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International Center

University of Missouri

How to “orientate” to British English

Filed in Blog, United Kingdom by on February 12, 2014

I don’t have any big events to blog about from this week, so I’d like to instead write about words. Well, just one word. A British English word, specifically. I give you:


  • The first time I heard the word “orientate” was before I even got off the bus from the airport. Our student tour guide stepped on board and announced, “We’ll take you to your residences, then meet for a guided tour so you can orientate yourself!” I was embarrassed for her, thinking she had unnecessarily inflated the word “orient” with an extra syllable in an attempt to sound grandiose. Or perhaps it was one of those unfortunate instances of lifelong misinformation, a word she’d heard wrong as a child and carried with her like some strain of mutant linguistic bacteria ever since: a sad scenario, to say the least. My heart went out to her as I was swept away to my residence before the orientating began.
  • The second time I heard the word “orientate” was an hour later at said guided tour. The poor girl. Had she no honest friends to gently break the cold, unforgiving grammatical truth to her?
  • The third time I heard the word “orientate” was from a different tour guide the next day. Maybe everybody here was misinformed? Maybe it was the accent? And then the moment of horror: MAYBE IT WAS ME. Maybe I was the one who had been using the wrong word. My Wernicke’s area failed me as I grasped at suffixes like an American grasping at suffixes (and better similes). What was happening to me? Where were my “-ate”s? I briefly contemplated flying home, but soon rationality kicked in and told me that I couldn’t fly home because of a suffix. A prefix? Maybe.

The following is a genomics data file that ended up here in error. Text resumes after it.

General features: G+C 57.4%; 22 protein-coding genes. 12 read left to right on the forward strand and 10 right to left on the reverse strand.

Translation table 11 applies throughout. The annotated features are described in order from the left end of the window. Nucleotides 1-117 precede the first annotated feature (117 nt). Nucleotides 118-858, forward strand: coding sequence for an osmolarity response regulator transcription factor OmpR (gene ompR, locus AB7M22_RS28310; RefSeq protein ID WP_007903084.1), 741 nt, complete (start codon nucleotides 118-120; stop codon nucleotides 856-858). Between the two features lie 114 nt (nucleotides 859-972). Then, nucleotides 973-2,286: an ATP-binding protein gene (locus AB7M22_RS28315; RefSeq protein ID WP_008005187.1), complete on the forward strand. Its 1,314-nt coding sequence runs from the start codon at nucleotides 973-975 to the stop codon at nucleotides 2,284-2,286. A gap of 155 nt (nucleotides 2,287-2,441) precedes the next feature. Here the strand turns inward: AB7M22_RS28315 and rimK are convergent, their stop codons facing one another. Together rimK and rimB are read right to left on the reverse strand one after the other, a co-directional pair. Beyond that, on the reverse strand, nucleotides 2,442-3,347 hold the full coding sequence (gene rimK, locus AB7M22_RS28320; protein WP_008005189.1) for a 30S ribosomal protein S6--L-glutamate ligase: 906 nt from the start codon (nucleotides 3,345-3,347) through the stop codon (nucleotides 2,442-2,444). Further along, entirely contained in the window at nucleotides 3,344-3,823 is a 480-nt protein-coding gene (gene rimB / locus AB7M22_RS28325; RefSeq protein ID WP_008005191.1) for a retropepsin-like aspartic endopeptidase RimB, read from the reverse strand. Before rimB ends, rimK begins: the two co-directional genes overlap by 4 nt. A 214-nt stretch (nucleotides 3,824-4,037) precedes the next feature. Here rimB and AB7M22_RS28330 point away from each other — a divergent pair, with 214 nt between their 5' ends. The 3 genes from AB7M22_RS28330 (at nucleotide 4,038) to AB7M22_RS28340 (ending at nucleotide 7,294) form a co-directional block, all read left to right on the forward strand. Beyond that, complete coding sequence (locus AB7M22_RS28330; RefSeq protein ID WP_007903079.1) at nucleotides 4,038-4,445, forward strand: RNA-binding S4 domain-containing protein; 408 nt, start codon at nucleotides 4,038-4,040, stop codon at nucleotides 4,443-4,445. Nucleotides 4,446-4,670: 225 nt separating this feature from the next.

• The next 200 times I heard the word “orientate” were in my geography classes. By this time I had accepted that it was, indeed, a word. We geography students very much like to orientate ourselves. It has become a prominent part of my vocabulary.
  • It wasn’t until tonight that I finally looked up the difference between “orient” and “orientate”:  there is none! But, interestingly, both technically mean “to align oneself to the east,” even though we all know and use them to say that we are aligning ourselves with any point of reference. (In case you were wondering, “occidentate” is not a word!). “Orient” is the more commonly used of the two, but “orientate” is almost unanimously favored in the U.K. “Orient” is also the older of the two, by over a century (the first came in 1727, the second in 1849). Mystery solved.

When I haven’t been orientating myself to linguistic nuances, I have been finding strangely symbolic street signs, like this one. There were no context clues as to its actual application to traffic laws, so I took it to be a personal message to me from the universe confirming that I was on transformative international journey.  Thanks, universe!


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